What’s the best journey you’ve ever been on?
My relationship with Helen, which was my first relationship with a woman. First, the whole, “Oh my God, what is happening? What is everyone going to think of me?” Then dealing with it, and continuing to still answer questions about it and talk to people about it. Now, it’s in a great place but there was a time when it was really hard.
If you could do one thing to change the status quo, what would it be?
I’ve seen, in South America, South Africa and in this country, the gap between rich and poor, which is huge. It’s the same in many other places in the world, too. So I would shorten that gap.
You have one trip in a time machine: where and when would you go?
The hockey team did a photoshoot for a paper and we wore 1920s flapper dresses. That would be an interesting time. Women were starting to become a bit more liberated. Out of the corsets for the first time. Plus the music was so good. That whole Great Gatsby feel.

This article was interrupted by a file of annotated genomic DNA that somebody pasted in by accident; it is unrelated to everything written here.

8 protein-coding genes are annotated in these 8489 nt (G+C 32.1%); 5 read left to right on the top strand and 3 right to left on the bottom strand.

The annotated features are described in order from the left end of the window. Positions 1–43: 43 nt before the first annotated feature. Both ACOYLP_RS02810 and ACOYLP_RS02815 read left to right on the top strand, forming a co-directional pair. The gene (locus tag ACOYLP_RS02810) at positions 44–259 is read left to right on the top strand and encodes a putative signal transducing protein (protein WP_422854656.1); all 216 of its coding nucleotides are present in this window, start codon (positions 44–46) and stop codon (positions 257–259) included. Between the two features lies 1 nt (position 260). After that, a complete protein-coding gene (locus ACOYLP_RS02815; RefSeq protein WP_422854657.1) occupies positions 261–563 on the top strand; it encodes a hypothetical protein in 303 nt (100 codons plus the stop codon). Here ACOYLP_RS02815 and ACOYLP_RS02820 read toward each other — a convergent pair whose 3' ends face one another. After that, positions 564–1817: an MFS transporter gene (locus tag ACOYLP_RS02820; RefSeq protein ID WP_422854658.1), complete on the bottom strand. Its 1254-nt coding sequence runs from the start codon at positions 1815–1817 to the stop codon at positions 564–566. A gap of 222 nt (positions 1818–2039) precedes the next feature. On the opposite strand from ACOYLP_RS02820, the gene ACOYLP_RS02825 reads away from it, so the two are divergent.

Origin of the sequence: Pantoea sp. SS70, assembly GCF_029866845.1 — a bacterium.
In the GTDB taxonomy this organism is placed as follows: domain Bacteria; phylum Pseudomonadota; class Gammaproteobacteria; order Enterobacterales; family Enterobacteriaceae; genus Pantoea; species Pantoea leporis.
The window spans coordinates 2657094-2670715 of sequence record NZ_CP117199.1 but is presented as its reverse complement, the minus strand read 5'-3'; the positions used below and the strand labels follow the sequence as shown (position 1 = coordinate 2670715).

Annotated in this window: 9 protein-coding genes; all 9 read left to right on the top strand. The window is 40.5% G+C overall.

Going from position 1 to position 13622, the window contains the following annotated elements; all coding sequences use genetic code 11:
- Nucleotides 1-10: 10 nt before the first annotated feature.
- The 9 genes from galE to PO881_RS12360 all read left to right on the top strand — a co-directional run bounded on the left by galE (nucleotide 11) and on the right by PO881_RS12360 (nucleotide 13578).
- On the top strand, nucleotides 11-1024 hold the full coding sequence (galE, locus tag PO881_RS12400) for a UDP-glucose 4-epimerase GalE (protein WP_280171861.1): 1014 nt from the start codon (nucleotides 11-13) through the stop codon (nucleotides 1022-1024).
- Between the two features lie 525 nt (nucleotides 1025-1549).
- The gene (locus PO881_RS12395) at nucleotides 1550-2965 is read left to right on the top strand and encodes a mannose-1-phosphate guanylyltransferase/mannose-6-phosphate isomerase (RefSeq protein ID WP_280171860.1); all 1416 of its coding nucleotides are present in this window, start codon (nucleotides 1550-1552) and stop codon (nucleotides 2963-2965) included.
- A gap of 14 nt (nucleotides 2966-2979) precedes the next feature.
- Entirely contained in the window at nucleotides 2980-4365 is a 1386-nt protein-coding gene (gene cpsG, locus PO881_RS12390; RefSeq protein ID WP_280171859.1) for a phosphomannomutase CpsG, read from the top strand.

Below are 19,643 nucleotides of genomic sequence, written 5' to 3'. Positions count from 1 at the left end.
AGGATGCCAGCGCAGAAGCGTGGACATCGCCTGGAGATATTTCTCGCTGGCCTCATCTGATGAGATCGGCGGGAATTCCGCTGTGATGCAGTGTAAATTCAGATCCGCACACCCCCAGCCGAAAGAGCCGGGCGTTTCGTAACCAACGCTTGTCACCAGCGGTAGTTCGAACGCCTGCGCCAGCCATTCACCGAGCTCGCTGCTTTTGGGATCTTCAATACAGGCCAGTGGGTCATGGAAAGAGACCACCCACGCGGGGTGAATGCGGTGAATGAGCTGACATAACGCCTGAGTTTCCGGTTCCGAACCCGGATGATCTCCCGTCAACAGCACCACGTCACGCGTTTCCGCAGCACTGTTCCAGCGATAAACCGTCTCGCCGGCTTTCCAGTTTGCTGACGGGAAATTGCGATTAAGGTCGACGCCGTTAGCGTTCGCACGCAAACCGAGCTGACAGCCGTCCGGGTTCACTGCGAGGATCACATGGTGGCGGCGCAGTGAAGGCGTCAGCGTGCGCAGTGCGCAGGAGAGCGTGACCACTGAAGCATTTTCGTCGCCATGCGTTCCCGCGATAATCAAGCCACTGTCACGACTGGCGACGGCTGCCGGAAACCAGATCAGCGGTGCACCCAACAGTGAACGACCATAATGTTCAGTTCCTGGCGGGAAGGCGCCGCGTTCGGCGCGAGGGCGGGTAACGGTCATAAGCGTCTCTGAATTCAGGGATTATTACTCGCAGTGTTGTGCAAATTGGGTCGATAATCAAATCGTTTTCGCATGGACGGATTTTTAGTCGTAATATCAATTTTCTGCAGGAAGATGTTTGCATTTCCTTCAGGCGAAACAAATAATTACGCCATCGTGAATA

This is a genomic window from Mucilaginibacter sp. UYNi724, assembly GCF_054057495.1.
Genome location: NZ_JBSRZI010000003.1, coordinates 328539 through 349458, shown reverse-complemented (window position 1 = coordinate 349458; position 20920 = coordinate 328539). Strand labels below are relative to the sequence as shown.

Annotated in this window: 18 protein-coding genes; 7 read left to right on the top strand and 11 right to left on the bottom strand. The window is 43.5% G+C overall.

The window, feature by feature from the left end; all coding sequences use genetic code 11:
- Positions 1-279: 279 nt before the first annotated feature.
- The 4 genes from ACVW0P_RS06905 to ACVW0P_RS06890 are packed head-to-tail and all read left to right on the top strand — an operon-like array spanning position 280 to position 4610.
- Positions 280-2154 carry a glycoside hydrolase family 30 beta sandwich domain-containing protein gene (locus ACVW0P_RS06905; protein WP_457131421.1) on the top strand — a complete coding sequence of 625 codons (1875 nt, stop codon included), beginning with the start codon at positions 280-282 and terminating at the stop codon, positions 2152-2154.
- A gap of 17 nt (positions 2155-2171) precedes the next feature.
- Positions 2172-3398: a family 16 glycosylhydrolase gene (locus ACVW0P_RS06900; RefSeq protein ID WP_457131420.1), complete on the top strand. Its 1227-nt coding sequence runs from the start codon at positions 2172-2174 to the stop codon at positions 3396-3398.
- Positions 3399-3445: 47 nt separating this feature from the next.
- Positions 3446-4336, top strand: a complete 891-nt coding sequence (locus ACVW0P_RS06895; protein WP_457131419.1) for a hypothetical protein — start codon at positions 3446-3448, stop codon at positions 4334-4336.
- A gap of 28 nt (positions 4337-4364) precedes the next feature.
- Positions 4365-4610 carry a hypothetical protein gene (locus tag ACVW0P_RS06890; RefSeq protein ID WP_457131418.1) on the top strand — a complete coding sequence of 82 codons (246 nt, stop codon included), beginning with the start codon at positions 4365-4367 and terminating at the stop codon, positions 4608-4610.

If money were no object, what would you buy and why?
When I was 16, I thought when I was 36, certain things would have happened, and owning a house is one of those. So I’d buy bricks and mortar. I would really like to have roots somewhere. I do surf Rightmove quite regularly, but more just for house porn. And Airbnb. I love that. I just love looking in other people’s houses.